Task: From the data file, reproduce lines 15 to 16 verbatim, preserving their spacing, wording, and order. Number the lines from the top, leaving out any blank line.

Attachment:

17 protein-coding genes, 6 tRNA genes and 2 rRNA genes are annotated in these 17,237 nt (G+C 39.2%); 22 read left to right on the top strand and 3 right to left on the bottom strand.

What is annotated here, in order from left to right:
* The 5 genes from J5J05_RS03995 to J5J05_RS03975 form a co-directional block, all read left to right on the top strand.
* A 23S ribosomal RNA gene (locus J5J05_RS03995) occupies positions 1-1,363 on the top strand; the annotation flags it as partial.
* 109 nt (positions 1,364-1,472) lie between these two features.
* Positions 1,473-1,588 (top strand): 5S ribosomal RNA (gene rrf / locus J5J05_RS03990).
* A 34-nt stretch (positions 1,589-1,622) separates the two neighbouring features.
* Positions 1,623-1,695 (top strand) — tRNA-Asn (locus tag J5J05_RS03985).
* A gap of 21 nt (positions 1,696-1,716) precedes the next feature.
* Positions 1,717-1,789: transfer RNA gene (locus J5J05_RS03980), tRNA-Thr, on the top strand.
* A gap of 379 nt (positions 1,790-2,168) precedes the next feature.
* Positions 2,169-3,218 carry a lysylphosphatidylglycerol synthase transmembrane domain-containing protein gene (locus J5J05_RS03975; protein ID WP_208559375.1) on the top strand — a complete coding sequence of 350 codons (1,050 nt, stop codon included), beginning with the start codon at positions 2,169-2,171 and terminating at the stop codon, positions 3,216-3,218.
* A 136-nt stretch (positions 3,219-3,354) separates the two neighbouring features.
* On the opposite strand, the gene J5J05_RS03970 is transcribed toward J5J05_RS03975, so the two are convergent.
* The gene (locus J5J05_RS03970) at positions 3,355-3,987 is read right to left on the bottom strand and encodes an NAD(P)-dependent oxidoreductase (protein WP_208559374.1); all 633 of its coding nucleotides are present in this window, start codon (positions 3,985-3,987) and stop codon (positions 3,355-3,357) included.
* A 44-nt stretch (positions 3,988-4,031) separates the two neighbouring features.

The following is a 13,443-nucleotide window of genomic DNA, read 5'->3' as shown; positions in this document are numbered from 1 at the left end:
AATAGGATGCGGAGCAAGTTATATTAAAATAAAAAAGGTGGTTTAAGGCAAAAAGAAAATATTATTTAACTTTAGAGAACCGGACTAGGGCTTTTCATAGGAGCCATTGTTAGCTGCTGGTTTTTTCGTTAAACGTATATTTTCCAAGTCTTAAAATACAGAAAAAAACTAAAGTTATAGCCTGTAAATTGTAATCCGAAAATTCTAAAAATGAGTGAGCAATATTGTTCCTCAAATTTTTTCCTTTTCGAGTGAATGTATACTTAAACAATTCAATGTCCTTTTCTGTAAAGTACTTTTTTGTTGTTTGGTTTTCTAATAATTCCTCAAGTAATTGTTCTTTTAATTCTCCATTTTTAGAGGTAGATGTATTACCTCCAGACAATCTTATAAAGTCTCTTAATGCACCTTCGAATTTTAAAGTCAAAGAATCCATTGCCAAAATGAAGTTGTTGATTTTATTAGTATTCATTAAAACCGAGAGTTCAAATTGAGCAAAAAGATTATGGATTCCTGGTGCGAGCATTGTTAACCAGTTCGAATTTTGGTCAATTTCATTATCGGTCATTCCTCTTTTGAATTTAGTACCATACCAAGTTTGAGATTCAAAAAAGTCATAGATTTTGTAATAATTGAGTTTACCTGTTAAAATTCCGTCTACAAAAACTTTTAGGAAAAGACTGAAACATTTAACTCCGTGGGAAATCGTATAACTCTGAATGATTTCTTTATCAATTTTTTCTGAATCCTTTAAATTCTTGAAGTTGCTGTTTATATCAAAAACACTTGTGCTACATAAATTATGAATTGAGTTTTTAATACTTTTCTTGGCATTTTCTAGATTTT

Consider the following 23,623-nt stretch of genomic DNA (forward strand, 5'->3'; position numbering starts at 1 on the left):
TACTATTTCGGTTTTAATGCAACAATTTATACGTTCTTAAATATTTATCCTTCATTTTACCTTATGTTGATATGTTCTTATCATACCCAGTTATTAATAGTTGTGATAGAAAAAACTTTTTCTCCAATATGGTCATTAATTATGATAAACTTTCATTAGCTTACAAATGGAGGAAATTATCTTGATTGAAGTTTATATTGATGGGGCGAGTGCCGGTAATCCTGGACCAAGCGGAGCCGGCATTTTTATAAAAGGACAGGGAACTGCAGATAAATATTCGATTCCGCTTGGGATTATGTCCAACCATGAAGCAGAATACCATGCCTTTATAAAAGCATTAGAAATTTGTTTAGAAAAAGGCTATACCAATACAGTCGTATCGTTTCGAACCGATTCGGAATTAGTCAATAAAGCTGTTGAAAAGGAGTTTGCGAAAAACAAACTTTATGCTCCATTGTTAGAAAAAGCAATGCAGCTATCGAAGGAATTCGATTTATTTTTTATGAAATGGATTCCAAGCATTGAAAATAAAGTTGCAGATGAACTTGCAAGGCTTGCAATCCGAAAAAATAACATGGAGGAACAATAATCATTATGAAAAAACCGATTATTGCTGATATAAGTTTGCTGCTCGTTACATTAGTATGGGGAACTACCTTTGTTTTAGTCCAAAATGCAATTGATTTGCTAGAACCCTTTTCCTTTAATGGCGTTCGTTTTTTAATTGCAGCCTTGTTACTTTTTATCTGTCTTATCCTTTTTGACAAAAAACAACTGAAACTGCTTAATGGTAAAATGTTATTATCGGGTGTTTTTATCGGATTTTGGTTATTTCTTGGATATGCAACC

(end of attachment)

* The gene (locus J5J05_RS03970) at positions 3,355-3,987 is read right to left on the bottom strand and encodes an NAD(P)-dependent oxidoreductase (protein WP_208559374.1); all 633 of its coding nucleotides are present in this window, start codon (positions 3,985-3,987) and stop codon (positions 3,355-3,357) included.
* A 44-nt stretch (positions 3,988-4,031) separates the two neighbouring features.